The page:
The Last Dance takes a fascinating look at the final season of one of the most compelling teams in the history of the professional – the 1997-1998 Chicago Bulls.
Michael Jordan is reaffirmed as a relentless and demanding leader. General manager Jerry Krause is portrayed as a socially inept oaf whose arrogance almost derailed that final championship run. And Scottie Pippen was petulant and unhappy with what he perceived to be a lack of loyalty from his employer.
Somehow, Pippen’s story wound up being the most memorable and interesting.
Pippen enjoyed a summer off in 1997 before finally having needed foot surgery just before the beginning of the season because he felt Krause was shopping him and because owner Jerry Reinsdorf refused to renegotiate the seven-year deal he signed in 1991.
The deal that Pippen asked for in 1991 paid him $19,445,000 over seven years. The made Pippen one of the most egregiously underpaid players in the NBA, but Pippen signed the deal over Reinsdorf’s objection. He told Pippen at the time the deal was a mistake, but there would be no renegotiation at the time Pippen realized it.
Pippen also failed to understand his role as a commodity for the Bulls. Employers enjoy portraying themselves as a family, and young employees buy that lie. Businesses are not families, and employees – first and foremost – are assets. If an asset is better utilized in an exchange with another business, then management would be irresponsible to not make the deal.
Krause, while indelicate to the point of idiocy in the way he spoke publicly about trades and contracts, was 100% right. Athletes are acquired and disposed of regularly, and those who covet security and the power of self-determination are in the wrong business.
And those who sign long-term deals that guarantee financial security for their family need to understand a signature conveys agreement with the terms of the deal. Pippen signed a seven-year deal, not a six year deal with an option for a seventh. Contracts mean something.
Pippen always seemed to have a childish lack of understanding of basketball and business compared to Jordan. While Jordan needed Pippen to win six championships, Pippen needed Jordan more – much more.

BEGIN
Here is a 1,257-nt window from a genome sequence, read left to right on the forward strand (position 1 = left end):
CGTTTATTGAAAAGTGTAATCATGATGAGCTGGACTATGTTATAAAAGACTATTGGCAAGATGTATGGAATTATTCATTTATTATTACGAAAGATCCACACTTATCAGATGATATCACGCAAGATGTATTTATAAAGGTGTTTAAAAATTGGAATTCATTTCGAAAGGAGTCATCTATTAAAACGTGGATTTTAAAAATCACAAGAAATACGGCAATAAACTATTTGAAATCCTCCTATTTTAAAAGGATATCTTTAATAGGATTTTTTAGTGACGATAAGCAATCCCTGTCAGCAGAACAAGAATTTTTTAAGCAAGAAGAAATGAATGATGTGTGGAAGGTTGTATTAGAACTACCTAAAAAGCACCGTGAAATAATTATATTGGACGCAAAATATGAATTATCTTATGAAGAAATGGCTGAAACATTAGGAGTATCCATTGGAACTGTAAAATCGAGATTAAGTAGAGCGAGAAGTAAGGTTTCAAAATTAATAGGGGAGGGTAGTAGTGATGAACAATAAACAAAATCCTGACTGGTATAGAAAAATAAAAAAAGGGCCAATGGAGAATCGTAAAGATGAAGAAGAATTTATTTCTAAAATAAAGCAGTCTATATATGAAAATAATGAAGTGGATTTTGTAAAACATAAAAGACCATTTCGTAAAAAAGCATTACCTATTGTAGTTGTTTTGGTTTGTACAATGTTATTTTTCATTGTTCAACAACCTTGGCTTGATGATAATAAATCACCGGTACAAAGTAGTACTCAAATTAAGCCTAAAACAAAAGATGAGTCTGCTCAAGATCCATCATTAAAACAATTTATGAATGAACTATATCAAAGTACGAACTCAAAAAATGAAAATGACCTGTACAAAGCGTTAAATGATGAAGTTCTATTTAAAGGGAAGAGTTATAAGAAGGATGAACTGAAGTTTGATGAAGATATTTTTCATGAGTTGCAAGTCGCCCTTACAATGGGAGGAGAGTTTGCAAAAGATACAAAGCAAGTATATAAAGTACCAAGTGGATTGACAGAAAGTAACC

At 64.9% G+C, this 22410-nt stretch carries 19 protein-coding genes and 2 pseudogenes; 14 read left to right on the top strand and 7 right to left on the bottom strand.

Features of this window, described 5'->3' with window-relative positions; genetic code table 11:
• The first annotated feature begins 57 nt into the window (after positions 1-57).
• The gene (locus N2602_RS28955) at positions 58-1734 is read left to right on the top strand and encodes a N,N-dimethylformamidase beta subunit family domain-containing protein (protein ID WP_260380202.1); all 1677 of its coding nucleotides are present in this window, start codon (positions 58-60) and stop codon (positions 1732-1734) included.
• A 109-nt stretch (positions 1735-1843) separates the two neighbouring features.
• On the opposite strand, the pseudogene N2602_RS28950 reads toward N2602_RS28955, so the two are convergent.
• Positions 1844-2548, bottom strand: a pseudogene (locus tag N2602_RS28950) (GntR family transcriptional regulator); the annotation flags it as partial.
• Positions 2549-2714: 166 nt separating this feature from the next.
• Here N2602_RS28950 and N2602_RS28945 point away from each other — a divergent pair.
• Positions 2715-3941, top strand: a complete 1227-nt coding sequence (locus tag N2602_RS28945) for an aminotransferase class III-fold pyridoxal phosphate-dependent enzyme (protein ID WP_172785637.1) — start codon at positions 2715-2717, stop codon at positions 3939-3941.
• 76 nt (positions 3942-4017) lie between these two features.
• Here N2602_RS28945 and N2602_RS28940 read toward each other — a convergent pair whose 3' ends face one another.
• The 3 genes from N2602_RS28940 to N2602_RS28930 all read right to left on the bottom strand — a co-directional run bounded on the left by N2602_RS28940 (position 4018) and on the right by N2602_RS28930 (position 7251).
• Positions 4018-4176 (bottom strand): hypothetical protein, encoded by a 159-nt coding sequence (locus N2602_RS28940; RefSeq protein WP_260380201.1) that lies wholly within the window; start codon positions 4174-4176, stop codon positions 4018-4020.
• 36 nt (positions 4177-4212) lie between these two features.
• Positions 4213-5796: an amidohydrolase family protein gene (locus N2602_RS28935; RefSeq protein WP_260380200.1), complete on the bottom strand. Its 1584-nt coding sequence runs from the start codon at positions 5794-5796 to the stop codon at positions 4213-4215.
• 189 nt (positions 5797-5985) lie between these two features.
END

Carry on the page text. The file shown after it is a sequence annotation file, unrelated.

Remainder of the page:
Few can compare to Jordan on or off the court. He is not only the best player ever, but one of the best business people. Jordan understood that the greatest portion of his wealth would be generated through marketing where earnings are unrestricted by salary cap. Pippen focused on all the wrong details. He responded to problems with anger rather than solutions.
In 1994, Pippen was charged with a misdemeanor gun charge after Chicago PD found a 38-caliber handgun in his Range Rover. Pippen said at the time he had the gun in his vehicle because he was concerned people might recognize and rob him. His SUV carried a vanity plate “DA PIP.”
That’s Pippen. He could have changed the plate to one without his name – or carry a gun. The best solution to the problem was self-evident, but his response only threatened to create a new set of problems.
Part of the fascination with The Last Dance is to see how this great team composed of flawed parts came together to forge a championship run that has been unequaled in the last half century of American professional sports.
Krause – awkward and horrifying in his insecurity and arrogance. Jordan – relentless in his demanding leadership. Pippen – petulant and bitter as the all-time best NBA wingman. Dennis Rodman – agonizingly self-destructive in all facets of life other than rebounding. Phil Jackson – self-acknowledged genius conductor of this wacky orchestra.
Eight more episode. Can’t wait.